So that’s how I see the moving out and the development and how it impacted, if it had any noticeable impact at all on Capitol Hill. I am one who believes that neighborhoods transition themselves, they have always done that, I often ask people when they start asking me questions and I will say have you ever heard of a guy called Louis Mumford? Well he was a guy who really created what’s in my mind modern day urban planning. But he wrote a beautiful book The History of Cities. And what it is is that cities always have evolved and they will continue to evolve into different class, and seemingly to others are different racial stratas and so forth. But to me that’s just part of the human endeavor. That’s what we human beings do, we move, we relocate, we enjoy the amenities here, we may find something better, we may stay and develop a stronger sense of community than we had in a previous area or something like that.
So that’s how I see the Capitol Hill area. I think what’s happening with respect to the river will greatly impact that area—the Capitol Hill area proper that we are looking at today will not be the Capitol Hill area 10 or 15 years down the road. Not by any grand design, but that’s the way neighborhoods evolve, and I think Capitol Hill eventually will evolve into something else. And also keeping in mind that eventually all things will become ruins [laughs] somewhere in our lives, so you have this cycle of things where these neighborhoods—they develop, they pinnacle, and at some point they decline, only to be reinvented in some later stage. This is one of the things that I think we humans forget, that we’re all living upon ruins of someone or some societies, you know, and that’s why, that’s how I see not just the Capitol Hill area, but the entire neighborhoods of Washington, and of the region is always in some kind of transition.
Anything else? You know you can ask me any specific questions that you may have.
SIMPSON: What about transportation? In terms of, at least in Capitol Hill/Southwest, the laying of the Southeast-Southwest freeway? How did you view that at the time?
COLE: Well when you’re young you don’t think much about it, you’re trying to get to your next baseball game. [laughs] It’s not a great issue for you. The young kids when they first started that construction, we were more fascinated by the machinery. ‘Wow, look at the tires on that truck!’ He wasn’t tearing up our neighborhood, we were seeing things that we’d never witnessed before.
In hindsight it was, here again, it was not Washington, it was throughout the area. Boston is now beginning to demolish most of their 50’s infrastructure—highway-wise, that is. It was an idea that may have been good on paper but in its implementation and what it was to achieve just did not work. The traffic system there in Southwest since they opened the Douglass Bridge, in the early 50s, has always been problematic, OK, because Washington itself—not just Southwest and Capitol Hill and Southeast—but it’s a very compacted area, and when you funnel that number of people in and then have to sort of sieve them out, you’re going to always have that. And you are limited in that respect by the access of number of wide thoroughfares that one can develop.
So the freeway to some was a dividing line, unfortunately a number of the public housing projects that were constructed in the 50s in both Southwest and Southeast were south of the freeway. And the more single family residential areas, of course, being north. They never completed most of it, as they did not only in Southwest, but in Georgetown with the Whitehurst Freeway and so on. I see it all disappearing over the next 20 years. I expect the Southwest Freeway to become a street level grand boulevard as we move away from trying to move vehicles and begin to seriously examine how we move people around, of course employing mass transit. So that’s how I think that happened.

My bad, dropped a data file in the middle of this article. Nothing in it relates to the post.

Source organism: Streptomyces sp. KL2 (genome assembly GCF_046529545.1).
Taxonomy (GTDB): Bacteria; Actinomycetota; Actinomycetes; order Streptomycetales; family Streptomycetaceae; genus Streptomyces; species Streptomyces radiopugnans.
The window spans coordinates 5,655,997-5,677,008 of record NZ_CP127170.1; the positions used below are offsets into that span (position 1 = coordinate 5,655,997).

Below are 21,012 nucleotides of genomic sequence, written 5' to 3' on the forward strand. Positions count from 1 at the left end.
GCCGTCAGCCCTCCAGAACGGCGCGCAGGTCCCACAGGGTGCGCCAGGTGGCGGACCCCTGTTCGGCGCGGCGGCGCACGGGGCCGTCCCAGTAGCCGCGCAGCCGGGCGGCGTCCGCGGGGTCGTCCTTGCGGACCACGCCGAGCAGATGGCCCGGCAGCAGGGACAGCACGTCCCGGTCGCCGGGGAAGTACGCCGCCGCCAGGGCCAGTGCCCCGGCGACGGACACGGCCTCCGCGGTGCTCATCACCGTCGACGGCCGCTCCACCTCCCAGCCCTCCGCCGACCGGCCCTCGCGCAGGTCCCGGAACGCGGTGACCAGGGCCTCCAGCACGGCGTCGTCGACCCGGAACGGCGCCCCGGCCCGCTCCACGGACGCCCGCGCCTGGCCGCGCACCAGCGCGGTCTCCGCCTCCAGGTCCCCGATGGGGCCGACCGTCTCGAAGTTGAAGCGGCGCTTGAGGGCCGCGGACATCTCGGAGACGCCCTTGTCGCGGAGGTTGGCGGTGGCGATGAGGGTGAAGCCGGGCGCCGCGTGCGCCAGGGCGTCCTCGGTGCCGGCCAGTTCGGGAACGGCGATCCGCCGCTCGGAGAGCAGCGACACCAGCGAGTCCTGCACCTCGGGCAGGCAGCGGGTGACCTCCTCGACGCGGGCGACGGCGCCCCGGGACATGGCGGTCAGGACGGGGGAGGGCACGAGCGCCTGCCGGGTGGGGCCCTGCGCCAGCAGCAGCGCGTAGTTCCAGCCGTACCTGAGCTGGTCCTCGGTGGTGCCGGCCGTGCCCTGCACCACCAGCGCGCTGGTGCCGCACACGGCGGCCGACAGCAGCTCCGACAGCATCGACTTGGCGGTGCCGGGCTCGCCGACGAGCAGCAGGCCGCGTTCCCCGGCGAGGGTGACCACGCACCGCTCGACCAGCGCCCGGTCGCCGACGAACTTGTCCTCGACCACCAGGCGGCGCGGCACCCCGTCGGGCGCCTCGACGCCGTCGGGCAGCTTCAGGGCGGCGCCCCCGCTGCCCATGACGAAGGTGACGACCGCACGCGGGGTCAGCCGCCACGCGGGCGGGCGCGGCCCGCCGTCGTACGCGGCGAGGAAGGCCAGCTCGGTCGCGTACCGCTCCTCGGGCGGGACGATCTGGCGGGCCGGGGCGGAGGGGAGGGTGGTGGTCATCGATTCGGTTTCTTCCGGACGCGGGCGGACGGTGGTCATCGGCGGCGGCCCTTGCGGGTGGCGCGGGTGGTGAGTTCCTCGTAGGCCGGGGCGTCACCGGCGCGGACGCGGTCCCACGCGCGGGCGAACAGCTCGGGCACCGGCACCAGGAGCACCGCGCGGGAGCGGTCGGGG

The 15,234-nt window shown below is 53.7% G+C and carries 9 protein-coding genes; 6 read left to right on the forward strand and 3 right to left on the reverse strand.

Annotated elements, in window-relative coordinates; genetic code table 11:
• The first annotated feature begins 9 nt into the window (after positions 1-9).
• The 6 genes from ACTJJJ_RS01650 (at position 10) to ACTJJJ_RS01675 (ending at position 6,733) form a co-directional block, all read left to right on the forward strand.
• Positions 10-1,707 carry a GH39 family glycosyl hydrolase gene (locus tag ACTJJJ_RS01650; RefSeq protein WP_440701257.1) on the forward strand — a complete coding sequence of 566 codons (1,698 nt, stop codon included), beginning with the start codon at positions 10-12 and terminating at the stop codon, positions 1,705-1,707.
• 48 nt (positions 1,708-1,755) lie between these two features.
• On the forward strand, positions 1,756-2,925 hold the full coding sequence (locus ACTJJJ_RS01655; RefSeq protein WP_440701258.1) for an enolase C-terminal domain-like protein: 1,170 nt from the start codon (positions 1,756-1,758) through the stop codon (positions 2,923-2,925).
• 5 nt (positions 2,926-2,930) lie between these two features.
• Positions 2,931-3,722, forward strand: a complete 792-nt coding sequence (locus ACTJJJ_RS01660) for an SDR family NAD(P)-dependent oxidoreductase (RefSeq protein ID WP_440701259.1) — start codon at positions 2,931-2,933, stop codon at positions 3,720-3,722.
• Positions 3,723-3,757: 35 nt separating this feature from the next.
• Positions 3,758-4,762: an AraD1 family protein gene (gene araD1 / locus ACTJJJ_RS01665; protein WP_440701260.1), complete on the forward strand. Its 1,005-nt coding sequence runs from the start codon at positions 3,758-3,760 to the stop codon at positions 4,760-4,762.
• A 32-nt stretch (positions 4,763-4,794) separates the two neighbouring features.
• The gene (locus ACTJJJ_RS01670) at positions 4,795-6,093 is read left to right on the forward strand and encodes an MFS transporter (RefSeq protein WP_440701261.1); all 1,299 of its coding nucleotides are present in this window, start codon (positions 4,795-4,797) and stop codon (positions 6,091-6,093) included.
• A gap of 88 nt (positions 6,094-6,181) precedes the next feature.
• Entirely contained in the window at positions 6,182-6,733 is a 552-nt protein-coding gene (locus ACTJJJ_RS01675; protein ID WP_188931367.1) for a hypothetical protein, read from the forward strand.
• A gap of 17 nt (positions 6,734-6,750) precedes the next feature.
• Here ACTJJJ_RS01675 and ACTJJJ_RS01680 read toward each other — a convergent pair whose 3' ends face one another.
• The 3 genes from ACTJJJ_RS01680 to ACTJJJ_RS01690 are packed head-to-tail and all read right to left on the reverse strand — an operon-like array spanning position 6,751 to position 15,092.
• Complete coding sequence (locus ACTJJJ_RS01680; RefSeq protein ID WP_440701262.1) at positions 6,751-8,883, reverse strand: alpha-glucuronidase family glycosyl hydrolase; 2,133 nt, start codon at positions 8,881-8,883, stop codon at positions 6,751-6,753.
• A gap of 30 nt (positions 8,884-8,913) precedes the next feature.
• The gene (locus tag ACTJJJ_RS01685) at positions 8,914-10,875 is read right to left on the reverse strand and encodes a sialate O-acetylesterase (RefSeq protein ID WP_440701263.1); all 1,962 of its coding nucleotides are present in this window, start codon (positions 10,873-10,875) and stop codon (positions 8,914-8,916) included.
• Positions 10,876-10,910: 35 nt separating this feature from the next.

In the Southeast section, it was no different, it sort of formed a barrier, it immediately—first of all, first thing it did, and it is more apparent in Southeast than it is in the Southwest section. It cut people off from the river’s edge. You could not stand there and look south toward the Anacostia hills. And as a result of that I think some areas became extremely isolated where people never really ventured beyond the area south of Virginia Avenue and I Street. And that is another area that I think will be turned into a huge massive boulevard that will go out maybe across the new 11th Street spans and so on. As we begin to rework the entire waterfront area, and here with new bridge construction, the South Capitol Street Bridge will be relocated, will be part of a grander boulevard, heading out South Capitol and then over into the Poplar Point area here. Of course with the Southwest-Southeast freeway coming into the 11th Street, that will be extended and looped into 295 to relieve traffic congestion, not only here but on the Capitol Hill side.
So I think the future for the freeway, I think we’re looking at the last vestiges of that, but I think we’re looking at developing much more grander boulevards. There are a number of plans that are out, NCPC’s  [National Capitol Planning Commission] 2050 Plan, speaks to that, if you were to examine the plans that came out of the Anacostia Watershed Initiative process, and then the transportation issues that are being worked on by DDOT, you will show that they began to look at how we can begin to eliminate the freeways, deal with more integrated, intermodal surface traffic, and begin to look at how we move and provide the greater access for people here.